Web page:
Relation of body weight to glaucoma risk

August 20, 2010

A new study has found that for primary open-angle glaucoma (POAG) a higher body weight in women, in particular body mass index BMI, is not associated with higher risk of the disease.

A new study has found that for primary open-angle glaucoma (POAG) a higher body weight in women, in particular body mass index BMI, is not associated with higher risk of the disease.

Researchers at the Massachussetts Eye and Ear Infirmary, headed by Dr Louis Pasquale urge doctors and patients to proceed with caution in relation to these findings but said: “Understanding the mechanisms that drive BMI and other body composition factors in relation to POAG might help us solve some mysteries connected with this complex illness. It's reasonable to speculate that hormonally-controlled factors released from adipose or lean tissues may alter the risk of NTG in women. Higher BMI in postmenopausal women is linked with higher oestrogen levels, which might positively affect oestrogen receptors in the optic nerve,” he explained.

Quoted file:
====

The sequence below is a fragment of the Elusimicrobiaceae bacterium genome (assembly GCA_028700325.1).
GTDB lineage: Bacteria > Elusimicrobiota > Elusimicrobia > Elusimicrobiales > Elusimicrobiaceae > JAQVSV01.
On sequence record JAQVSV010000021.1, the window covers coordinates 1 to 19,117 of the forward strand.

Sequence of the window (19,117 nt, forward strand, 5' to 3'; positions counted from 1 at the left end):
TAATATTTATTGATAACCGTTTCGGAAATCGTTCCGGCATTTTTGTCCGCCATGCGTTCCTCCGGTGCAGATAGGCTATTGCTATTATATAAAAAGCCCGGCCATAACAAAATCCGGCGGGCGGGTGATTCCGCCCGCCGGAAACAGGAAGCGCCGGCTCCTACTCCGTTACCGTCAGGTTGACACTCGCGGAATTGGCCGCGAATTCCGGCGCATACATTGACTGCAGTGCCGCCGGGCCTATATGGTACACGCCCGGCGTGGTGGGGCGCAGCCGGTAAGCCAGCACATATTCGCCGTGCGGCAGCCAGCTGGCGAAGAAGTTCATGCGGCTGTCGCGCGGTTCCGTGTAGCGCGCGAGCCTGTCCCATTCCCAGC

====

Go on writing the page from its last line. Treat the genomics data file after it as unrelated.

The study participants were 78,777 women enrolled in the Nurses Health Study (1980 through 2004) and 41,352 men enrolled in the Health Professionals Follow-up Study (1986 through 2004). In women, each unit increase in BMI was associated with a six percent reduction in risk for NTG (defined as IOP equal to or less than 21 mmHg at the time of diagnosis of POAG). Also, in women, having higher BMI during the young adult years was associated with reduced risk of NTG. In men, BMI was not associated with POAG. Because the ethnicity of most participants was European-Caucasian, the study's implications may be limited to similar patient populations.

Dr Pasquale suggested that if the relationship of POAG to BMI and related body-composition factors can be clarified in future research, new treatments could be developed for patients with POAG, particularly those who have the normal tension variant of the disease.